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Glasgow Jazz Festival 2011

Glasgow Art Club, Wednesday 29th June

The Kit Downes Trio’s debut album was nominated for the Mercury Music Prize in 2010, and the more cynical amongst us might worry that this meant that what they played was a trendy jazz-like noise designed to appeal to media-hipsters rather than the real thing. Last night’s gig put all such fears to rest.

The trio – Kit Downes on piano, Calum Gourlay on bass and James Maddren on drums – have a distinctive style, which seems to stem from the combination of two different approaches to the piano trio. At times, they sounded like a contemporary post-EST trio, with a lot of groove-based rhythms and ostinato bass lines. At others, they were reminiscent of the more cerebral side of the early 60s new wave: it came as no surprise when Downes said in the introduction to one tune that he was very fond of Paul Bley’s music. Personally it was this side of their music, with its more introverted feel and more dissonant harmonies, that I preferred.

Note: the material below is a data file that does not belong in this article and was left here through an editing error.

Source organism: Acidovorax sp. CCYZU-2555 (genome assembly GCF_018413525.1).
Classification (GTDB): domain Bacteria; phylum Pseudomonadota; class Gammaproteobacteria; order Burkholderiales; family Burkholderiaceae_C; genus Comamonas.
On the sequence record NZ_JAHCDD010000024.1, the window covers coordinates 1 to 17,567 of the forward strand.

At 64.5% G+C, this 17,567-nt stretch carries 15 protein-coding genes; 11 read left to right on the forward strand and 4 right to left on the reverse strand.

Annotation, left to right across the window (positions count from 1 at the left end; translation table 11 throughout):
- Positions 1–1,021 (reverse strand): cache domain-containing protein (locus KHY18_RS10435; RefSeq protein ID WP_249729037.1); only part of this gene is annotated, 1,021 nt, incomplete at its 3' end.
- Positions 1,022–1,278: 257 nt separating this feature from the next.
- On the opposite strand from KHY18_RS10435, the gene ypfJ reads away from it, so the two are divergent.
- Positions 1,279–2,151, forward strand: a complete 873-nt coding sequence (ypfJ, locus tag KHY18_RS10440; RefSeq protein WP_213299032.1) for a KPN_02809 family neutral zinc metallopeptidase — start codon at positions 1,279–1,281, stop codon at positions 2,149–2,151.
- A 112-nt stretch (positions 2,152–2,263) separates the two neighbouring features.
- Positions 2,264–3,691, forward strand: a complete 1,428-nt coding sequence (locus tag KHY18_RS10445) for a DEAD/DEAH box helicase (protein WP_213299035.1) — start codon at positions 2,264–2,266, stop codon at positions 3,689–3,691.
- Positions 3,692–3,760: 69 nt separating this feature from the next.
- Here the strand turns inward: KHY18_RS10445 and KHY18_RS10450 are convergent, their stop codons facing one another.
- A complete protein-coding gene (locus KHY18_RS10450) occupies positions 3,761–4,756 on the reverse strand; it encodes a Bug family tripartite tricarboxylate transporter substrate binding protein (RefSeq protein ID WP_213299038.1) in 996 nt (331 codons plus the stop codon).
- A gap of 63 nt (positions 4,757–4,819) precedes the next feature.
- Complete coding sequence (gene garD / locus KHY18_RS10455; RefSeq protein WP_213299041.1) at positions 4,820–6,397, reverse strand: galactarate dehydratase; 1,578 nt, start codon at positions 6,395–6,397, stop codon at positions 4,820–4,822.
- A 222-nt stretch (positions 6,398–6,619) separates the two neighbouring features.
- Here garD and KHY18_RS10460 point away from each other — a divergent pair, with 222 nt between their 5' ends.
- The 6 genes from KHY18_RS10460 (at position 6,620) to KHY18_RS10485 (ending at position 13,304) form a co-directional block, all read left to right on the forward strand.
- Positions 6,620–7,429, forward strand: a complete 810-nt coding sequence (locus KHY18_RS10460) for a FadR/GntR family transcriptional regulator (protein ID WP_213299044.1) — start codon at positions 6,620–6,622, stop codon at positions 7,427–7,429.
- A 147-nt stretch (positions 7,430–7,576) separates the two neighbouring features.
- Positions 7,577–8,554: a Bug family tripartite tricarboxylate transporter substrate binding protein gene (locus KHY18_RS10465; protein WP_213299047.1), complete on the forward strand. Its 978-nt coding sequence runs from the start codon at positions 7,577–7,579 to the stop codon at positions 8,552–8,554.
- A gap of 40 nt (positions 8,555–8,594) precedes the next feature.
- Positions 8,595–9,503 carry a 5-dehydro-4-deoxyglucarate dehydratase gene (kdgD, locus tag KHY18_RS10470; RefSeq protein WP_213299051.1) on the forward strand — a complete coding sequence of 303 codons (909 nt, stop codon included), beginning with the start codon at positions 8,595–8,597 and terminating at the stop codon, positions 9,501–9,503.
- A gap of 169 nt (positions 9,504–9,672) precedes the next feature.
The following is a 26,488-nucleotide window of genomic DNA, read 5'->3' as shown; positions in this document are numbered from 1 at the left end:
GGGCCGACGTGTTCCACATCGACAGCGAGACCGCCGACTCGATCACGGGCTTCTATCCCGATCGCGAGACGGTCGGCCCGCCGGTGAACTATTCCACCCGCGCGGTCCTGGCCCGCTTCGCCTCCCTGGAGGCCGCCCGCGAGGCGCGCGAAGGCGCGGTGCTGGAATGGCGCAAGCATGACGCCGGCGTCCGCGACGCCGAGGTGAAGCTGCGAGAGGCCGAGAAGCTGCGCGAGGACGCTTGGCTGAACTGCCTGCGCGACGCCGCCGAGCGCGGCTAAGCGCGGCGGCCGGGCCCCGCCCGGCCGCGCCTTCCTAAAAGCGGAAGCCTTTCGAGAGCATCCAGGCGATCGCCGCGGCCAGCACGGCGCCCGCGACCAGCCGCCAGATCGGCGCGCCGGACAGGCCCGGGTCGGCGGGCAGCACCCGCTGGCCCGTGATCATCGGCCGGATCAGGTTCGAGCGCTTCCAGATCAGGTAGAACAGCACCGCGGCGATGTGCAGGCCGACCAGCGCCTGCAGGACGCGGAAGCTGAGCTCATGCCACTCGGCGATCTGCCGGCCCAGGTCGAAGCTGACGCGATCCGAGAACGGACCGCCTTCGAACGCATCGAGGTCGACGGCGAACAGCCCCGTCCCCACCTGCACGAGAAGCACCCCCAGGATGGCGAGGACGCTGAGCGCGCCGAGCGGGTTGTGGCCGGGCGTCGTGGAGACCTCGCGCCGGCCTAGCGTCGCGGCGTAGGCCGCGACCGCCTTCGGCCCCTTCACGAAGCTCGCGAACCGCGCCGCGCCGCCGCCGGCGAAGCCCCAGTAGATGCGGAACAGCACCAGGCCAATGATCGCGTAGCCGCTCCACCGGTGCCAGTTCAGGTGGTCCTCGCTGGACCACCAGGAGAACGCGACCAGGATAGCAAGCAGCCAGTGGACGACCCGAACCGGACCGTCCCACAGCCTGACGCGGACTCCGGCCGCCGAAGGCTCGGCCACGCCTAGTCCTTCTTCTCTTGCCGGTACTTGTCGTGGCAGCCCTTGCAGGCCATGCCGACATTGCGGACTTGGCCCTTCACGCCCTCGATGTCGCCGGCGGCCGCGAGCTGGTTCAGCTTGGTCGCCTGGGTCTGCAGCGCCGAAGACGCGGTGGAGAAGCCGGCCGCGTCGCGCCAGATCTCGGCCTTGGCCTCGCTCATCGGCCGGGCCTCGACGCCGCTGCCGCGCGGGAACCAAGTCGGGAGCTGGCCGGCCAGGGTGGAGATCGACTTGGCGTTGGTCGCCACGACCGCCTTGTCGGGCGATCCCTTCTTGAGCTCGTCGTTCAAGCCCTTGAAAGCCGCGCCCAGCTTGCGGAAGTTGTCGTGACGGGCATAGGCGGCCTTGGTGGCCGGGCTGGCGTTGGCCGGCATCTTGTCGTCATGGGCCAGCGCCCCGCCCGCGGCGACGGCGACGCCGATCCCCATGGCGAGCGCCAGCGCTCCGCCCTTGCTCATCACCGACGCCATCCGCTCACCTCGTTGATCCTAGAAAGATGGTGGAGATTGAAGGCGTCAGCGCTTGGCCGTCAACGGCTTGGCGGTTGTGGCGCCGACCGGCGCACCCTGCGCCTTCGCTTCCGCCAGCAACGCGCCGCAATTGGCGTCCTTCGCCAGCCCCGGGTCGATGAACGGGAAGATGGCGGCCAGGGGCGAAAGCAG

I found it a slightly strange concert in that, while it was all excellently played, how much I actually liked the music varied not only piece to piece but sometimes passage to passage within an individual number. But there were several tunes I enjoyed wholeheartedly, particularly the tranquil “Johansen” and the most straightforwardly bluesy piece of the night, “Skip James”.

One thing I appreciated about the performance was that Downes told us who the other members of the band were several times during each half: all too often you only get a mumbled announcement, half-drowned out by applause, at the end of the evening. Gourlay and Maddren both have fine techniques and the ability to play in a variety of styles and rhythms, and made a significant contribution to each piece: it wasn’t just a pianist plus accompanyists but a trio of equals.

A fine start to the 25th Glasgow Jazz Festival then, with some inventive music from a trio of fine musicians. I haven’t yet seen any reviews of the night’s other concerts.

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